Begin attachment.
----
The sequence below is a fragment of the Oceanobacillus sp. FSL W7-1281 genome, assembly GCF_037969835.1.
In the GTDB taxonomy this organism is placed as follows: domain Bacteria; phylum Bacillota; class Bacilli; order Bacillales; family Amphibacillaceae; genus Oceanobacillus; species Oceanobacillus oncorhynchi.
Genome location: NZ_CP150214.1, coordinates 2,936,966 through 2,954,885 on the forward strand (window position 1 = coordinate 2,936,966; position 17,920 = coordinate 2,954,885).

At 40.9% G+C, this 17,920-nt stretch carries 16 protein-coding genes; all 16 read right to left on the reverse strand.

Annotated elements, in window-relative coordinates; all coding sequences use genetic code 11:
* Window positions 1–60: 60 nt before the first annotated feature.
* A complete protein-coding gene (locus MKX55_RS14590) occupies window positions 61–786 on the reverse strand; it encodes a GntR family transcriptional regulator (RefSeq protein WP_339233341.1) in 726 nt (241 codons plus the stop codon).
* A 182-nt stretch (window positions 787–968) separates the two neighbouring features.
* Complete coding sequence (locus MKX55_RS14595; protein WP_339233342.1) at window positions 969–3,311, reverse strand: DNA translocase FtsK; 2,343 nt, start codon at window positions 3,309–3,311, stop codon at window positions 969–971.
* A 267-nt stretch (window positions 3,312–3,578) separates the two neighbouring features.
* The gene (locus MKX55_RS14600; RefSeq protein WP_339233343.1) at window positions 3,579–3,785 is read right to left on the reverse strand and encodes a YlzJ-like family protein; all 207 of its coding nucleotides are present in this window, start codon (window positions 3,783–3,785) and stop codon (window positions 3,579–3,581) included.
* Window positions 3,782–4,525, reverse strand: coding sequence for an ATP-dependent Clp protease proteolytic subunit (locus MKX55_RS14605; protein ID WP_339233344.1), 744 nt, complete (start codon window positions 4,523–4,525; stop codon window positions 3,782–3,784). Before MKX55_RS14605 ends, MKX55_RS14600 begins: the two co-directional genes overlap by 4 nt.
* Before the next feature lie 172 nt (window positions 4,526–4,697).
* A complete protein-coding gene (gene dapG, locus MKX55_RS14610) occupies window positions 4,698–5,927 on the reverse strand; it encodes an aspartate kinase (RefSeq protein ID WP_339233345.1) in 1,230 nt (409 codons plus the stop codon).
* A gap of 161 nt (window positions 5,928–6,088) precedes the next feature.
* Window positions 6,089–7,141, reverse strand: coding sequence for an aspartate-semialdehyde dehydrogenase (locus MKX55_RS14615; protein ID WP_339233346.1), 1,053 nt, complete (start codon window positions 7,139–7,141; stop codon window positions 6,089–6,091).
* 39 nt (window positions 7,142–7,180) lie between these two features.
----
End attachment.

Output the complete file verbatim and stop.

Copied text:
The sequence below is a fragment of the Oceanobacillus sp. FSL W7-1281 genome, assembly GCF_037969835.1.
In the GTDB taxonomy this organism is placed as follows: domain Bacteria; phylum Bacillota; class Bacilli; order Bacillales; family Amphibacillaceae; genus Oceanobacillus; species Oceanobacillus oncorhynchi.
Genome location: NZ_CP150214.1, coordinates 2,936,966 through 2,954,885 on the forward strand (window position 1 = coordinate 2,936,966; position 17,920 = coordinate 2,954,885).

At 40.9% G+C, this 17,920-nt stretch carries 16 protein-coding genes; all 16 read right to left on the reverse strand.

Annotated elements, in window-relative coordinates; all coding sequences use genetic code 11:
* Window positions 1–60: 60 nt before the first annotated feature.
* A complete protein-coding gene (locus MKX55_RS14590) occupies window positions 61–786 on the reverse strand; it encodes a GntR family transcriptional regulator (RefSeq protein WP_339233341.1) in 726 nt (241 codons plus the stop codon).
* A 182-nt stretch (window positions 787–968) separates the two neighbouring features.
* Complete coding sequence (locus MKX55_RS14595; protein WP_339233342.1) at window positions 969–3,311, reverse strand: DNA translocase FtsK; 2,343 nt, start codon at window positions 3,309–3,311, stop codon at window positions 969–971.
* A 267-nt stretch (window positions 3,312–3,578) separates the two neighbouring features.
* The gene (locus MKX55_RS14600; RefSeq protein WP_339233343.1) at window positions 3,579–3,785 is read right to left on the reverse strand and encodes a YlzJ-like family protein; all 207 of its coding nucleotides are present in this window, start codon (window positions 3,783–3,785) and stop codon (window positions 3,579–3,581) included.
* Window positions 3,782–4,525, reverse strand: coding sequence for an ATP-dependent Clp protease proteolytic subunit (locus MKX55_RS14605; protein ID WP_339233344.1), 744 nt, complete (start codon window positions 4,523–4,525; stop codon window positions 3,782–3,784). Before MKX55_RS14605 ends, MKX55_RS14600 begins: the two co-directional genes overlap by 4 nt.
* Before the next feature lie 172 nt (window positions 4,526–4,697).
* A complete protein-coding gene (gene dapG, locus MKX55_RS14610) occupies window positions 4,698–5,927 on the reverse strand; it encodes an aspartate kinase (RefSeq protein ID WP_339233345.1) in 1,230 nt (409 codons plus the stop codon).
* A gap of 161 nt (window positions 5,928–6,088) precedes the next feature.
* Window positions 6,089–7,141, reverse strand: coding sequence for an aspartate-semialdehyde dehydrogenase (locus MKX55_RS14615; protein ID WP_339233346.1), 1,053 nt, complete (start codon window positions 7,139–7,141; stop codon window positions 6,089–6,091).
* 39 nt (window positions 7,142–7,180) lie between these two features.